"Lord, I don't ask that I should win, but please, please don't let me finish behind Akabusi."
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Jonathan Trott, London, Sphere, 2016. ISBN 978-0-7515-6514This is without question one of the books of the year. It is a must-read for anyone who wants to understand professional sport. It describes the process by which Jonathan Trott goes from having “it’s the most fun I’ve ever had” batting in his first test to being “suddenly gripped by those familiar feelings of intense anxiety and impending doom” [before playing for the old boys against his former school]. The book is told not just in Trott’s words but with about 45 quotations – often 1-2 pages long – from Trott’s wife, Andy Flower and team-mates.
He sums up his life “Scoring runs had always made everything all right”. And it was a motiv which worked throughout his life from childhood to test cricket: “If I scored runs as a kid, everyone in our family and household seemed happier. If I scored runs as a teenager, I’d be selected for the best teams and the best tours. If I scored runs as a professional, my teams would win and everyone would be happy”. Trott is far from alone in using sporting success to cover deeper cracks in other aspects of life.
He presents himself as losing his temper as an 8 year old when a hapless net bowler was spoiling his chance of making the school under 10s. As a 16 year he dismissed the opinions of a psychologist: “How could he understand? Cricket had already become the way in which I defined myself. It was my identity and my purpose”. He adds: “my parents were wonderful. Hugely encouraging, utterly supportive and proud…but between us, we created something of a monster”.
The following sentence communicates brilliantly the nature of professional sport, the side of it which is unseen by those who have never lived in that world: “Do you know how difficult it is to reach the top in international sport?.. You have to want it so badly, to work for it so hard, that you made many sacrifices in other areas of your life… You have to be a bit of a mess to want it as badly as you need to if you’re going to make it”.
Trott recalls an incident when his 3 year-old daughter was really excited when he walked through the door of their home. Then she asked if would be able to stay the night – so used had she become to his absences.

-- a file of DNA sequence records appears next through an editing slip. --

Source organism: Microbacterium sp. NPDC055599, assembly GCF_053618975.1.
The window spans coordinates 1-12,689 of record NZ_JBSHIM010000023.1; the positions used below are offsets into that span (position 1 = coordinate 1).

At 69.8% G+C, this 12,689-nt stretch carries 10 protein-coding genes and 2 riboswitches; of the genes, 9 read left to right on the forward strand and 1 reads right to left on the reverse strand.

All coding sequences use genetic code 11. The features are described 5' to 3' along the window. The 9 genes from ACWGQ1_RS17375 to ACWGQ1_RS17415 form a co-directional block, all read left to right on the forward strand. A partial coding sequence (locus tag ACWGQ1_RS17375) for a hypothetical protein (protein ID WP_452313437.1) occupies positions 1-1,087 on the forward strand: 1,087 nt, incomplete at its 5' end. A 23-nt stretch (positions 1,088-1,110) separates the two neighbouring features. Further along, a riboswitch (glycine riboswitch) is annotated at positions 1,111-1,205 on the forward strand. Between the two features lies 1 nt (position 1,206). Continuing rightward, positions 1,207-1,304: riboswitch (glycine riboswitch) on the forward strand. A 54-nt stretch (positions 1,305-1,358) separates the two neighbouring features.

While not really able to understand what had taken him to the brink of breakdown, from being one of the best and most effective batsmen in the world to being a jabbering wreck, his descriptions are poignant. Of the 2013 Brisbane test he writes: “I felt I was being led to face the firing squad by the time we reached Brisbane. I was a condemned man. Helpless, blindfolded and handcuffed. Mitchell Johnson was to be my executioner. Certainly, that’s how it felt as I approached the second innings of that first Ashes test. There was no hiding the problem anymore. I hadn’t slept, I hadn’t eaten and I hadn’t been able to stop the throbbing in my head”. He quotes Ricky Ponting talking about the little voice that sits on a sportsperson’s shoulder as they compete telling them that they are no good, that they can’t win, so they should give up.
Alongside the insights into his own struggles Trott has much to say about the culture of the England team. He describes an incident where he was a little slow in the field and immediately saw team-mates mimicking him in an exaggerated, mocking fashion. He refers to tension between batters and bowlers in the England team. He recalls batting too slowly in a T20 game and being made me apologise to the team by Andy Flower. His description of the team culture seems to back-up much of what Pietersen had said.
One of the books of the year.